I know my jaw dropped when I read Mark Lacter's posting, Subways we'll never see.
Especially striking was the casual nature of his dismissing the idea out of hand as something "that everyone knows will never, ever, possibly happen" and as "nonsense." And in his follow-up he even seems unaware the Exposition project is not simply "well underway" but scheduled in 5-6 years to reach its terminus in downtown Santa Monica. Which is markedly better than his comment that phase I of the light rail project will "take you to Culver City. One day."
We exchanged a few e-mails and essentially he just offered brief comments reinforcing the impression that he was merely expressing a general attitude reacting to the dysfunctional political culture of Southern California. And who can blame him for assuming the subway extension is just the object of empty political posturing. as "the mayor wants it known that he got the ball rolling on his watch"? Ours is an age suffused with cynicism and a marked lack of faith in much of anything in the political sphere — the essential Zeitgeist of California since the 1970s — years in which Los Angeles and environs chased its tail as growth and transportation issues worsened with seeming no extant will or desire to address them.
But this attitude is out of step with the new paradigm. The Los Angeles County electorate last year passed Measure R with a 2/3 vote despite a campaign of misinformation by various instruments of dysfunction. It essentially set the agenda for transportation over the next 30 years, which is why the recent theatrics involving Metro's Long Range Plan by various electeds came to naught.
Measure R's 1/2% sales tax is slated over the next 30 years to provide $4 billion dollars for the subway extension.
Even Beverly Hills is now an eager advocate for the project.
And a coalition of stakeholders has emerged in support of the extension.
I am not some starry eye dreamer and acknowledge the funding challenge for the extension is daunting. While it is well poised for federal funding (a full funding grant agreement in the parlance of transitspeak) the reauthorization of federal transportation funding has been bogged down due to that old bugaboo, too many needs and not enough money to satisfy them (plus the trust funds that draw on gas taxes are falling short of even funding the status quo).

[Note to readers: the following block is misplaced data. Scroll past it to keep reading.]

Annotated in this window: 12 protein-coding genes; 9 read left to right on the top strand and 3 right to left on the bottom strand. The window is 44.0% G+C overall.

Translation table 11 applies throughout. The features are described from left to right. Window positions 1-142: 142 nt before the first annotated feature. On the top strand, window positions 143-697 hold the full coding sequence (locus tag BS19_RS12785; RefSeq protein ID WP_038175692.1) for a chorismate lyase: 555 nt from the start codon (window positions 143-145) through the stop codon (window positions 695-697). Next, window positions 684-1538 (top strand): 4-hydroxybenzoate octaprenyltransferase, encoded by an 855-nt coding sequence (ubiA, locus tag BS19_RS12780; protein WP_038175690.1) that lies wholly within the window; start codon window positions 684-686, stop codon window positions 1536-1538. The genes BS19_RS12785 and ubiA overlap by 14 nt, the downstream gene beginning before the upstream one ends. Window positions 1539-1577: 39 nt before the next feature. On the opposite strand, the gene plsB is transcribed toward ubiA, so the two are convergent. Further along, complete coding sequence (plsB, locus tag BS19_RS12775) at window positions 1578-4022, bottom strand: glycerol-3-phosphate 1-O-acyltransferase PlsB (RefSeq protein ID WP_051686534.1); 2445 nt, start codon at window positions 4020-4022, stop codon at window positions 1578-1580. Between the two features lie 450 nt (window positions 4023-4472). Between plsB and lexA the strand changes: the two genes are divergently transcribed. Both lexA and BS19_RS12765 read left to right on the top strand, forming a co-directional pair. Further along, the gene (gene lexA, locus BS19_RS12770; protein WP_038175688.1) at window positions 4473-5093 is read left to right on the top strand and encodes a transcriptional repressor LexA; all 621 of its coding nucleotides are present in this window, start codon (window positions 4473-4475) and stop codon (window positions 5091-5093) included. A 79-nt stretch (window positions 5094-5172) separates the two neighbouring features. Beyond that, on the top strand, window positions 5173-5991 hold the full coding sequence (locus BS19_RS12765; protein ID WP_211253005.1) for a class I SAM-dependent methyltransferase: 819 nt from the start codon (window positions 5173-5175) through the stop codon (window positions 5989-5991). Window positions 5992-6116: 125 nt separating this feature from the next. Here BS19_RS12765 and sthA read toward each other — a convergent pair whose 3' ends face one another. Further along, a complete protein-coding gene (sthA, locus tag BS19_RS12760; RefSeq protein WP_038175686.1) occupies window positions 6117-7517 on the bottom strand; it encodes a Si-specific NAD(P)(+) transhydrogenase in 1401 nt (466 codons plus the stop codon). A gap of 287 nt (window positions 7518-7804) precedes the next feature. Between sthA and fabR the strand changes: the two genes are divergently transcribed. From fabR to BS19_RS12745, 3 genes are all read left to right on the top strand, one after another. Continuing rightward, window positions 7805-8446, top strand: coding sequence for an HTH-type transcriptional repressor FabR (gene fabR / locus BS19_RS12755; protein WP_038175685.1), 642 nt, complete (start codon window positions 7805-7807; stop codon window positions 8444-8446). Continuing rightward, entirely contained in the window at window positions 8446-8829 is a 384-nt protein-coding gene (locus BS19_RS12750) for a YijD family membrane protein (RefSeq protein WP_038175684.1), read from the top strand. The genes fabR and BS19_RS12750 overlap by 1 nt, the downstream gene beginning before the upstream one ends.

Until this situation clarifies, the Wilshire subway funding picture is quite murky. But I think nothing is more powerful than an idea whose time has come. My sense is that day has arrived for the subway. It may be 7-15 years before stations at Fairfax and Westwood Blvd. are open but the prospects have never been so auspicious for them to happen.
One of my insights I gained over years involved with community activism on transportation is that assumptions are the great challenge to be overcome. Conventional wisdom, as reflected in Mr. Lacter's comments, was that the subway Westside extension was a pipedream. Given it has been proposed in various forms since 1906 and until recently was getting nowhere not taking it seriously heretofore is understandable. But the ground has shifted.
It is now a serious effort that is the object of realpolitik and serious number crunching. My assumption was the word about this had spread among news junkies, political observers, stakeholders, etc. Mr. Lacter has reminded me such isn't the case and more needs to be done in basic education and sharing of knowledge. Just another part of the large and complex task that is necessary to make the subway extension a reality.
Dana Gabbard is on the board of directors of Southern California Transit Advocates, which works to build support for improved transit service in the five-county Southern California area.